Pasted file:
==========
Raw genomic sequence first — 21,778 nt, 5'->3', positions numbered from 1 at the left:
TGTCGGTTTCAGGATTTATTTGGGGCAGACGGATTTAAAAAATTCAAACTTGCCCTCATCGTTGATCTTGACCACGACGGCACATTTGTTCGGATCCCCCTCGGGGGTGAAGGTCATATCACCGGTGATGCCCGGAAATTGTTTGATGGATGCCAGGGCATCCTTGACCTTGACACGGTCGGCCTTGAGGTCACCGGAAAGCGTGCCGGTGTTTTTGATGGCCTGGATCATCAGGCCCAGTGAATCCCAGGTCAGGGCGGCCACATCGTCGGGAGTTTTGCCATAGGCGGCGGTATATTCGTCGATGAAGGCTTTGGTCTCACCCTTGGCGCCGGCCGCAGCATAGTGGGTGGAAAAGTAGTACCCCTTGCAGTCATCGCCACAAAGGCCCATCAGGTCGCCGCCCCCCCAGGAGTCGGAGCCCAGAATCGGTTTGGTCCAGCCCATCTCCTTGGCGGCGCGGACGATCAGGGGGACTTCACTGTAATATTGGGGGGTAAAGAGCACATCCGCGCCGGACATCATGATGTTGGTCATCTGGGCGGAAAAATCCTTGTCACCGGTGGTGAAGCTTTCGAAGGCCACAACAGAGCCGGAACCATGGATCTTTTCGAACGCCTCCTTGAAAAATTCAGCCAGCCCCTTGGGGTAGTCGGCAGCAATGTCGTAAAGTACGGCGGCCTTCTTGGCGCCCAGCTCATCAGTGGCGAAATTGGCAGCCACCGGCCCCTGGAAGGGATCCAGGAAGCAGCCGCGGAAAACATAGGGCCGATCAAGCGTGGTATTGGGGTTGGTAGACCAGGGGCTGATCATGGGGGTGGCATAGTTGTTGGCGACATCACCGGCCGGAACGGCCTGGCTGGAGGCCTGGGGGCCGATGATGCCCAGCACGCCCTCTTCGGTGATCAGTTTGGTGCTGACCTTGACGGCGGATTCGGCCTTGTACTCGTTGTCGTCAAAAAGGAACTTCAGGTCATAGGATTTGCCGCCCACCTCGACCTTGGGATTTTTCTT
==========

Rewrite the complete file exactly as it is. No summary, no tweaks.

Raw genomic sequence first — 21,778 nt, 5'->3', positions numbered from 1 at the left:
TGTCGGTTTCAGGATTTATTTGGGGCAGACGGATTTAAAAAATTCAAACTTGCCCTCATCGTTGATCTTGACCACGACGGCACATTTGTTCGGATCCCCCTCGGGGGTGAAGGTCATATCACCGGTGATGCCCGGAAATTGTTTGATGGATGCCAGGGCATCCTTGACCTTGACACGGTCGGCCTTGAGGTCACCGGAAAGCGTGCCGGTGTTTTTGATGGCCTGGATCATCAGGCCCAGTGAATCCCAGGTCAGGGCGGCCACATCGTCGGGAGTTTTGCCATAGGCGGCGGTATATTCGTCGATGAAGGCTTTGGTCTCACCCTTGGCGCCGGCCGCAGCATAGTGGGTGGAAAAGTAGTACCCCTTGCAGTCATCGCCACAAAGGCCCATCAGGTCGCCGCCCCCCCAGGAGTCGGAGCCCAGAATCGGTTTGGTCCAGCCCATCTCCTTGGCGGCGCGGACGATCAGGGGGACTTCACTGTAATATTGGGGGGTAAAGAGCACATCCGCGCCGGACATCATGATGTTGGTCATCTGGGCGGAAAAATCCTTGTCACCGGTGGTGAAGCTTTCGAAGGCCACAACAGAGCCGGAACCATGGATCTTTTCGAACGCCTCCTTGAAAAATTCAGCCAGCCCCTTGGGGTAGTCGGCAGCAATGTCGTAAAGTACGGCGGCCTTCTTGGCGCCCAGCTCATCAGTGGCGAAATTGGCAGCCACCGGCCCCTGGAAGGGATCCAGGAAGCAGCCGCGGAAAACATAGGGCCGATCAAGCGTGGTATTGGGGTTGGTAGACCAGGGGCTGATCATGGGGGTGGCATAGTTGTTGGCGACATCACCGGCCGGAACGGCCTGGCTGGAGGCCTGGGGGCCGATGATGCCCAGCACGCCCTCTTCGGTGATCAGTTTGGTGCTGACCTTGACGGCGGATTCGGCCTTGTACTCGTTGTCGTCAAAAAGGAACTTCAGGTCATAGGATTTGCCGCCCACCTCGACCTTGGGATTTTTCTT